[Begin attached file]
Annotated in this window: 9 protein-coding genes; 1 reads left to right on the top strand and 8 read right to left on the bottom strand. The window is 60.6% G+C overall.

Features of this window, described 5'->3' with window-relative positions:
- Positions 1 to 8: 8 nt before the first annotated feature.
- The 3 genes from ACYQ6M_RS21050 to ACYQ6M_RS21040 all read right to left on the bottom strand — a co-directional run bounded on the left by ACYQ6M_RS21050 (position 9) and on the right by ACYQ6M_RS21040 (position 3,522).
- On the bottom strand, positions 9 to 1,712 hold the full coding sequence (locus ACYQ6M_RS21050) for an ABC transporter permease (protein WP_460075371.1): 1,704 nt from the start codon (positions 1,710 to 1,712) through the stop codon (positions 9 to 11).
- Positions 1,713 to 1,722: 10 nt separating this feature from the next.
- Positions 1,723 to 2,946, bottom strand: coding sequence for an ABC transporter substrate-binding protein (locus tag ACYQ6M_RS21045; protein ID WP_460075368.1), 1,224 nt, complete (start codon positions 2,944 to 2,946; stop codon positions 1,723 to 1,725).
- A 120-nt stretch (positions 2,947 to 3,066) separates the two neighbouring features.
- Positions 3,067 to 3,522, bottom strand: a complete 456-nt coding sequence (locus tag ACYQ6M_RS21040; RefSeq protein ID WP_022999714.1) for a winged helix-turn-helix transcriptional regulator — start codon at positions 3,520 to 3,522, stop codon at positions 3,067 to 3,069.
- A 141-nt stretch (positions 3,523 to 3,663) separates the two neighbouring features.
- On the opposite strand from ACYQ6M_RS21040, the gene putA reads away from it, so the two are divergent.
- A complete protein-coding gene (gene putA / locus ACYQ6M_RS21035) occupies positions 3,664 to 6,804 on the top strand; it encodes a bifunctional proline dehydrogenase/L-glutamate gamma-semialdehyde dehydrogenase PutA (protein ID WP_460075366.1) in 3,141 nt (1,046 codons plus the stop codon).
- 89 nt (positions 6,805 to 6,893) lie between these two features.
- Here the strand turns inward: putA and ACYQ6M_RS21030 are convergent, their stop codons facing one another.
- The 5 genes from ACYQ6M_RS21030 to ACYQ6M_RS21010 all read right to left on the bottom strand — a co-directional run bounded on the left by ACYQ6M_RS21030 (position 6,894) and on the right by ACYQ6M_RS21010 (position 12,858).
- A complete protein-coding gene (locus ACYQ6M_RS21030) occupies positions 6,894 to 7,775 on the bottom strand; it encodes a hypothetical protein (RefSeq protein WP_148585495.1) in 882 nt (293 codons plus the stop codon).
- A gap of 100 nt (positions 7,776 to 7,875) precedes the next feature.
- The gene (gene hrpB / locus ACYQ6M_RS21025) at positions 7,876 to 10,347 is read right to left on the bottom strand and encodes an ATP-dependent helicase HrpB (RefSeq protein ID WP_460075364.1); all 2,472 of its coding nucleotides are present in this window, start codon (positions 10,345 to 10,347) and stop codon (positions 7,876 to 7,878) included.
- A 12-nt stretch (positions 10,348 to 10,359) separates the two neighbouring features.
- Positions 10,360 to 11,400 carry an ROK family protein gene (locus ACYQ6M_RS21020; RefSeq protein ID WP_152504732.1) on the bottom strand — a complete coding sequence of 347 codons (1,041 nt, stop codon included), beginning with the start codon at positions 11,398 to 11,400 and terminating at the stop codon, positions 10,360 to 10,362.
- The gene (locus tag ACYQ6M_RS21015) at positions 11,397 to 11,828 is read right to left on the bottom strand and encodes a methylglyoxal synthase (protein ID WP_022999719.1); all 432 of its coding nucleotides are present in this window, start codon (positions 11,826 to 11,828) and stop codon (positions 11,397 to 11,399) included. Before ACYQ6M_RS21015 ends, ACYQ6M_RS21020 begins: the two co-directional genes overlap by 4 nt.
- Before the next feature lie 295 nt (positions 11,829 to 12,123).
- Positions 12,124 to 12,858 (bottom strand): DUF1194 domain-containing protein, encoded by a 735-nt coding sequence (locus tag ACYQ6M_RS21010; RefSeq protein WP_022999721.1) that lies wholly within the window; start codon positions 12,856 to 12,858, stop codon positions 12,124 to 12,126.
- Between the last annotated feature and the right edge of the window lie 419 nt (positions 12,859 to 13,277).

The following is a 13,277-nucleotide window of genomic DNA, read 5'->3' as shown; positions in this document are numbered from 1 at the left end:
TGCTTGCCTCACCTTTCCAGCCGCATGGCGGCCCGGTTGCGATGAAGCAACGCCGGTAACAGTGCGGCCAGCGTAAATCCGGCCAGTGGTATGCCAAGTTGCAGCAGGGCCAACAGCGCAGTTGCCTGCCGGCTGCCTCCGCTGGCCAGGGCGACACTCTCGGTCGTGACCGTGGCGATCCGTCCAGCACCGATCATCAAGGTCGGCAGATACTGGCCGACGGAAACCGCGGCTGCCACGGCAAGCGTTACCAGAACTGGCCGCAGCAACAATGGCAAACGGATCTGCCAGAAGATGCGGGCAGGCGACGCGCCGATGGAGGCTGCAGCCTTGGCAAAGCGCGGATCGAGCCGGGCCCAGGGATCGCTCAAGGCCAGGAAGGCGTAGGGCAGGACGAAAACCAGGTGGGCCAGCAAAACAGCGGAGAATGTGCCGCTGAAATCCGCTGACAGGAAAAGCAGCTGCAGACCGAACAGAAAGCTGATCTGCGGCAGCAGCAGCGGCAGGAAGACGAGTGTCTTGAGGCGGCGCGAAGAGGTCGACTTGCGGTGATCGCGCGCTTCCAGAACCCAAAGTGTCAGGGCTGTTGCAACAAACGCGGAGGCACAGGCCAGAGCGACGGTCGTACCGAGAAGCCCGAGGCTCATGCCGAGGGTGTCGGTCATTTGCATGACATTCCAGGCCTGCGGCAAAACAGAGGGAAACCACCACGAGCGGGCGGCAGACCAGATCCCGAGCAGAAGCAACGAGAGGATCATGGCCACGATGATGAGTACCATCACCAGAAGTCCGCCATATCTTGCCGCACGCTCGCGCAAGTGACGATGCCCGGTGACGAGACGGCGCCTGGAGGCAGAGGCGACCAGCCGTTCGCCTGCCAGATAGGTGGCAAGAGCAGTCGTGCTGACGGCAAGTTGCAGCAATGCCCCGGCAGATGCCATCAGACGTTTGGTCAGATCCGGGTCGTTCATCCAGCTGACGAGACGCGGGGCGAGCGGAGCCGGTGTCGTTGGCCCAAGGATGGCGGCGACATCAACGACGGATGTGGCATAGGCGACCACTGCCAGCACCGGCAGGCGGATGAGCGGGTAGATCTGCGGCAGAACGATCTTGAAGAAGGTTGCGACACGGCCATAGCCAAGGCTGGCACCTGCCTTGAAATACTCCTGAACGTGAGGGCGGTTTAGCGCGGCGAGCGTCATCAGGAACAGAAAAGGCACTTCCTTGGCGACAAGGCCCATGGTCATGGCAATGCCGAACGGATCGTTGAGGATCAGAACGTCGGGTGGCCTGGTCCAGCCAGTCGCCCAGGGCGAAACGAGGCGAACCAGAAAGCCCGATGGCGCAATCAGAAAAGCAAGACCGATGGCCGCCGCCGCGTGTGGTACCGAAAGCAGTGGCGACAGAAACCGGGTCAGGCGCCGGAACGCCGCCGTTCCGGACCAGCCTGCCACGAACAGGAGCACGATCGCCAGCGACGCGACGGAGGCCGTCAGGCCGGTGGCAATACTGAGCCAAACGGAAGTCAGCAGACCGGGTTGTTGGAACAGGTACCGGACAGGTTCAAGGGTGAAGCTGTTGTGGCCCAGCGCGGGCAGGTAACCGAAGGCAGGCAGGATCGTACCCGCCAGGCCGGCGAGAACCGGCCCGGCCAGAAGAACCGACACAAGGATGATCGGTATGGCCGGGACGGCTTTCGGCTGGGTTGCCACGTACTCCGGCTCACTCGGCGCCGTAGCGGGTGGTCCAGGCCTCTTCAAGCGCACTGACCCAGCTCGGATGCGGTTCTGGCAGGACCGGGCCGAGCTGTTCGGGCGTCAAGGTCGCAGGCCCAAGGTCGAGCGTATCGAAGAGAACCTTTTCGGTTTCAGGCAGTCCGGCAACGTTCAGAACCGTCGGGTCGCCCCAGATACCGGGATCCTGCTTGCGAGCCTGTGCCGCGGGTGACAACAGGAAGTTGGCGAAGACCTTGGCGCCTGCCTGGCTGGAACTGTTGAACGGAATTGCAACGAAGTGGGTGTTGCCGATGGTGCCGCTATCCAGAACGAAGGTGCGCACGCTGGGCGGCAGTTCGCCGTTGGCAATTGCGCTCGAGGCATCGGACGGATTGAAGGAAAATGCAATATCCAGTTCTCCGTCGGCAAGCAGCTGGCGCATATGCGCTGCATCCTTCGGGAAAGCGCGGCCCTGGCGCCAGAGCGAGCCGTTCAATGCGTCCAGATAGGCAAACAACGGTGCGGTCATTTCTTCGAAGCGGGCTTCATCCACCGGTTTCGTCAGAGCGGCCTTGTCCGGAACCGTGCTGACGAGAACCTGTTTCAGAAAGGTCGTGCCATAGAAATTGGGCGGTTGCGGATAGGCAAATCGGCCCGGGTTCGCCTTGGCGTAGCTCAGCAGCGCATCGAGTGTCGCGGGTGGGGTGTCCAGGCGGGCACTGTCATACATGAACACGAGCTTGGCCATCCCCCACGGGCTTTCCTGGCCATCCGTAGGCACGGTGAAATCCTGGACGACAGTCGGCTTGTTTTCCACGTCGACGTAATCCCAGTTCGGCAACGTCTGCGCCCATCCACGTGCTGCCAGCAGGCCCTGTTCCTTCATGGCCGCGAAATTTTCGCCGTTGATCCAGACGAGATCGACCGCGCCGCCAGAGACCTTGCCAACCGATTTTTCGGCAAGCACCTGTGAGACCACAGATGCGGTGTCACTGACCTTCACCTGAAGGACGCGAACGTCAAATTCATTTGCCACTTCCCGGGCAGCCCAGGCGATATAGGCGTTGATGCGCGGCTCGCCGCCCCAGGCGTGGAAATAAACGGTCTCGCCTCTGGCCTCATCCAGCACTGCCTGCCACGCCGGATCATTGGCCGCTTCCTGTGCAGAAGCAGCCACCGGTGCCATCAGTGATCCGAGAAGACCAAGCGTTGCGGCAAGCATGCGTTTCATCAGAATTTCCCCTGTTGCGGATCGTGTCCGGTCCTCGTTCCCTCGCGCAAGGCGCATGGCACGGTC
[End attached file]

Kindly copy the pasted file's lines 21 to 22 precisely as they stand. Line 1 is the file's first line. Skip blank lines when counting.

- The gene (locus tag ACYQ6M_RS21015) at positions 11,397 to 11,828 is read right to left on the bottom strand and encodes a methylglyoxal synthase (protein ID WP_022999719.1); all 432 of its coding nucleotides are present in this window, start codon (positions 11,826 to 11,828) and stop codon (positions 11,397 to 11,399) included. Before ACYQ6M_RS21015 ends, ACYQ6M_RS21020 begins: the two co-directional genes overlap by 4 nt.
- Before the next feature lie 295 nt (positions 11,829 to 12,123).